No calamity was too chaotic or crime too grotesque for Le Petit Journal to illustrate. The Parisian newspaper was published from 1863 to 1944 — its demise no doubt helped along by the French occupation during World War II — with its weekly illustrated supplement vividly depicting the major and minor news of the day, specializing in conflagrations, disasters, and any tumultuous street scene.
As Michael Stephen Smith notes in The Emergence of Modern Business Enterprise in France, 1800-1930, it was only with Le Petit Journal and other “true penny-press dailies” in Paris that there was “the full realization of the mass-circulation newspaper in France.” But perhaps most important of all was that it was “depolitisé (nonpolitical).” This meant that it was much more focused on news beyond politics, listing hard news alongside reports from courts and from culture, as well as serialized novels and small time crime, duels, assassinations, and family drama.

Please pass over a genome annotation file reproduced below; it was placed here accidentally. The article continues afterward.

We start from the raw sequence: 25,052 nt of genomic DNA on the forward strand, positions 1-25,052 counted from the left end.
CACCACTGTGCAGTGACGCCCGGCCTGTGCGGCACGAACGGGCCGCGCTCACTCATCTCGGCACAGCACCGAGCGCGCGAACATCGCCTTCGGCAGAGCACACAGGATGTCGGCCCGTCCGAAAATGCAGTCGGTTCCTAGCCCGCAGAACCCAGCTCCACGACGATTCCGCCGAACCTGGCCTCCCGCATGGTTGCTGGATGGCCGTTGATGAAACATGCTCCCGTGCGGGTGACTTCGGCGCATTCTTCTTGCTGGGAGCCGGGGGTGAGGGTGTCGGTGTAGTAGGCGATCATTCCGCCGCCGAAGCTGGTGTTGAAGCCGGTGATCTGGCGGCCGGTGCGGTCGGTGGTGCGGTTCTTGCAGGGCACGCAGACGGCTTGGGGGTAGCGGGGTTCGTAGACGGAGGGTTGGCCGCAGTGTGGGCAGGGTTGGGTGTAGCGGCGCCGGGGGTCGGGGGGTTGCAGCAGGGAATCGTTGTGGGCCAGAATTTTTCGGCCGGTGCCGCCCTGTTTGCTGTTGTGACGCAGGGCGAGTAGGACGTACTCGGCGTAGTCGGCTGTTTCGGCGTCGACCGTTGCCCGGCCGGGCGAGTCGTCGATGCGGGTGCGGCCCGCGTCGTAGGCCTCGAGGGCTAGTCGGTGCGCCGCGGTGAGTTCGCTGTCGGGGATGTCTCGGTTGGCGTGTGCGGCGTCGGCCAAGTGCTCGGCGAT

But the favorite subjects, illustrated by a rotating staff of artists including Fortuné Meaulle, and Frédéric Lix, were always the most disastrous, fantastic, and criminal — with no holds spared on the gore. And they were differentiated from other publications not just by the drama, but for the realism. The aim was rarely caricature, but instead to depict what actually happened, before photography became the quick way to get the news out. The whole run of Le Petit Journal is available on Gallica, the Bibliothèque nationale de France’s online archive, and some of the more dramatic covers from its 80 years of publication are assembled below.
See more of Le Petit Journal at the Bibliothèque nationale de Frances’s online archive, Gallica.